The O.J. debacle was not lost on federal officials who were preparing the Oklahoma City prosecution soon after Simpson was acquitted.

Attorney General Janet Reno was adamant that the bombing trial represent a showcase of the American justice system – a task she delegated to a young Merrick Garland, then serving as a top aide to Deputy Attorney General Jamie Gorelick.

The result was a masterclass in evidence presentation, witness selection and pacing, overseen by the ultimate in taskmasters, U.S. District Judge Richard Matsch. The judge’s performance had some analysts casting him as the “anti-Ito,” a reference to the jurist in the Simpson case, Lance Ito.

And none of the performances appeared to be altered by the camera fixed to the back of the courtroom that provided the closed-circuit feed to survivors and victims’ families in Oklahoma City.

Restoring public confidence at DOJ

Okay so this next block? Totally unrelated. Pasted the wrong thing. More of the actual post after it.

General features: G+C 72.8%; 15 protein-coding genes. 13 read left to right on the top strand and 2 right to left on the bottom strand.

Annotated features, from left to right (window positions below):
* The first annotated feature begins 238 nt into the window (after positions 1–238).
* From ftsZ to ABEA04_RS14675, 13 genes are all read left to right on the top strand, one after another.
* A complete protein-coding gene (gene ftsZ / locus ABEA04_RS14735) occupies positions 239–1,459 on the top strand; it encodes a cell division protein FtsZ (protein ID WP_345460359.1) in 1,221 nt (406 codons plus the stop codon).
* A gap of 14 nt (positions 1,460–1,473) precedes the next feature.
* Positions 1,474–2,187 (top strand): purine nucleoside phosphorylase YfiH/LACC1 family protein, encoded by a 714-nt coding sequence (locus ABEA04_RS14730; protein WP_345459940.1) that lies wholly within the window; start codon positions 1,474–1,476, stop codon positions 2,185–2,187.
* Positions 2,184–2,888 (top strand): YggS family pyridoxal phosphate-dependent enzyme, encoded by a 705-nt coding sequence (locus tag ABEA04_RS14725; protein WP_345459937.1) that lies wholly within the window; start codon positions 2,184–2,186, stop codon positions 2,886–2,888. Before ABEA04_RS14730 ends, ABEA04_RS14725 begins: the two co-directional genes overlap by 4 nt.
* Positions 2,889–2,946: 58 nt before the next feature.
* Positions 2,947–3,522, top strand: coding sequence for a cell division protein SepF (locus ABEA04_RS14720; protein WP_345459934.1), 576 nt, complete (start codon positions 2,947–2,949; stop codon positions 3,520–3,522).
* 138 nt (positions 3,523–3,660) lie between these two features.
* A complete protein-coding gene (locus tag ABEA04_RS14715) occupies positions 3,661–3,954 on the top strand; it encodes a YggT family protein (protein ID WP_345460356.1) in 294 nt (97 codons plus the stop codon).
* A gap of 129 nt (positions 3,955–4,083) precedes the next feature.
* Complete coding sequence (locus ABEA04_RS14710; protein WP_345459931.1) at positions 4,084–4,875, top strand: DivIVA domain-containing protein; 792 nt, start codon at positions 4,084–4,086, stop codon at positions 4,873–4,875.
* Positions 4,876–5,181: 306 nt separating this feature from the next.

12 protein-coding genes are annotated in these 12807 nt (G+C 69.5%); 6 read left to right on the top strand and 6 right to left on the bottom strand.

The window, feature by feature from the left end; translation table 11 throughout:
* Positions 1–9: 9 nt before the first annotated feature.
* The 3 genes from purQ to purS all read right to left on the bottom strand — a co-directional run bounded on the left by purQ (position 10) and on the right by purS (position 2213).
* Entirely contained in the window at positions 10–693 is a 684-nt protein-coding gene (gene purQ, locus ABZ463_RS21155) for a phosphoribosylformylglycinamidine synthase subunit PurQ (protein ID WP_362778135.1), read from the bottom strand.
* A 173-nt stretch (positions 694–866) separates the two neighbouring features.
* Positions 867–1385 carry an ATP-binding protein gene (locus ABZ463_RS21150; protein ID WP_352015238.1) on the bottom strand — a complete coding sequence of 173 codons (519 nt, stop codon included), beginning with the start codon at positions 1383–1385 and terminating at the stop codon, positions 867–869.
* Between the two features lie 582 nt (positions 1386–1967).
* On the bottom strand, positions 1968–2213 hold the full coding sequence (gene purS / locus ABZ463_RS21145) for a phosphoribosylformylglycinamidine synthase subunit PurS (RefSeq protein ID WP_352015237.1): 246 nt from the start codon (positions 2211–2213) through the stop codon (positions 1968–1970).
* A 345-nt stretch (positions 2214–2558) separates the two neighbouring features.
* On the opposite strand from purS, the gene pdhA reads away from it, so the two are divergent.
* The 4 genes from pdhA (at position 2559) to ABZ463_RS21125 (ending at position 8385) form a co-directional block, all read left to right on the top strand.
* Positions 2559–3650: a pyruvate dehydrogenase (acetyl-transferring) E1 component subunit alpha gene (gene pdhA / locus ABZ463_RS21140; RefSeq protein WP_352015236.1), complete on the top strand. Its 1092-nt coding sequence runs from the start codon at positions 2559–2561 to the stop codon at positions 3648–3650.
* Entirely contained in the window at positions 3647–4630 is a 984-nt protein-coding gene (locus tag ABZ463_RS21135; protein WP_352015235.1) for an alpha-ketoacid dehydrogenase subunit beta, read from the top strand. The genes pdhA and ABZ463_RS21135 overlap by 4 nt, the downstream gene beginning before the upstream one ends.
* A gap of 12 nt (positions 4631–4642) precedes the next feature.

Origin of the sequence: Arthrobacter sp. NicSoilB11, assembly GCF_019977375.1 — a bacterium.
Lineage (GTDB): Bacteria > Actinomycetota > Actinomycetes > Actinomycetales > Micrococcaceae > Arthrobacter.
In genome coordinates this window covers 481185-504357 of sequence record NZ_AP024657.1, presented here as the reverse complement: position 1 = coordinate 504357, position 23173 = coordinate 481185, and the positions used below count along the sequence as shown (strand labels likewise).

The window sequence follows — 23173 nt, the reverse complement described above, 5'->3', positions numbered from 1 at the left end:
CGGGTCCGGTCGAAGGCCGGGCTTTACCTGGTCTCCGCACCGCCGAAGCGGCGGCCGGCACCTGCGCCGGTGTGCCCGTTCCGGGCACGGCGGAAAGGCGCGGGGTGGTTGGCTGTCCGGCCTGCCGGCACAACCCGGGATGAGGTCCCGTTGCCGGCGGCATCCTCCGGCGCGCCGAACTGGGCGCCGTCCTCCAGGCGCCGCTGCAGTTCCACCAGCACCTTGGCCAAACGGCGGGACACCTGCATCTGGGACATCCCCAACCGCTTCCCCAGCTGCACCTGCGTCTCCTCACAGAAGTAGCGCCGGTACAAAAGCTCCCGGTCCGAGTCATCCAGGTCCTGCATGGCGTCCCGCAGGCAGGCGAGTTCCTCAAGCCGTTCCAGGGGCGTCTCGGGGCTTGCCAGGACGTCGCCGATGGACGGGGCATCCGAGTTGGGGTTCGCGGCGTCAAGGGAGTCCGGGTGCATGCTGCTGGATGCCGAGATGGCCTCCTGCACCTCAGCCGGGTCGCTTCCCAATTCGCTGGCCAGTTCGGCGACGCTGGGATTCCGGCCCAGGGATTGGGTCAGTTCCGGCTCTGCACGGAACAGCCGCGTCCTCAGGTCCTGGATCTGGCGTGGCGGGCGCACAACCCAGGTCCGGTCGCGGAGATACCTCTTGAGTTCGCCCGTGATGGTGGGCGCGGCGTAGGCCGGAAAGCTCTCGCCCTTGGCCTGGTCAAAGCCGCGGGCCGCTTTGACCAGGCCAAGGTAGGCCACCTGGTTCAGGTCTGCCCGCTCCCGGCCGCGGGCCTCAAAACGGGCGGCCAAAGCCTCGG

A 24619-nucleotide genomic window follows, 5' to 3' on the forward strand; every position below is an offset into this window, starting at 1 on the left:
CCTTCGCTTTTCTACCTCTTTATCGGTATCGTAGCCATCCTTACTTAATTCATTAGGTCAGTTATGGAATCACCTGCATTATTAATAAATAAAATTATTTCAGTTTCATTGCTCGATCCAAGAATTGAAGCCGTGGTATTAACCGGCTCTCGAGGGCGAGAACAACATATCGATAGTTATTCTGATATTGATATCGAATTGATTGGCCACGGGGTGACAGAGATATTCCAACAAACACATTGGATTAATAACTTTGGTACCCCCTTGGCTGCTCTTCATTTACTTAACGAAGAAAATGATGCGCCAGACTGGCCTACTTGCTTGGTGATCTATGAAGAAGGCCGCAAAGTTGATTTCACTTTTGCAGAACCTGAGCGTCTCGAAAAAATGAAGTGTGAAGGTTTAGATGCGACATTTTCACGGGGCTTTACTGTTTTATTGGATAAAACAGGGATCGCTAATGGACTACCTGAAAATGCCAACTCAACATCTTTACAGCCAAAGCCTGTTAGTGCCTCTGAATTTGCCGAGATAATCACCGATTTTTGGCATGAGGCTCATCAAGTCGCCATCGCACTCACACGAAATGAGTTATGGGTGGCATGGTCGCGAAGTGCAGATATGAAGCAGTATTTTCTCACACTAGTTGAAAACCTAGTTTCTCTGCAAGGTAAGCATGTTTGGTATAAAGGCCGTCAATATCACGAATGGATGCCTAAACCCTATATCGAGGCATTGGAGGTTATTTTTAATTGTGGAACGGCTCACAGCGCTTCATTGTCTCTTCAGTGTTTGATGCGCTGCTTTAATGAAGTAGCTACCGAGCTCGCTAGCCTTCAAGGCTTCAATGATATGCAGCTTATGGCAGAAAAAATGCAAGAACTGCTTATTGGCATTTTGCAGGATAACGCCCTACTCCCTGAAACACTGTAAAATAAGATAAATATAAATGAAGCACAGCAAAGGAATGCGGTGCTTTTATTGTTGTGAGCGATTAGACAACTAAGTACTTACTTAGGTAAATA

Just as the Oklahoma City trials, and their closed-circuit broadcasts, helped boost trust in the criminal justice system and judiciary at time when conspiracy theories swirled, analysts said the public broadcast of a Trump trial could do the same for the Justice Department and FBI.

Both institutions have been relentlessly targeted by Trump’s allies as partisan for pursuing the former president.

“They can show that they didn’t bring this case because they simply didn’t like Donald Trump,” Gonzales said. “They brought this case because of the crimes that were allegedly committed.”

If there was any doubt where Trump stands on a televised trial, defense attorney John Lauro made his client’s position clear:

“The first thing we would ask for,” Lauro told Fox News, “let’s have cameras in the courtroom so all Americans can see what’s happening in our criminal justice system.”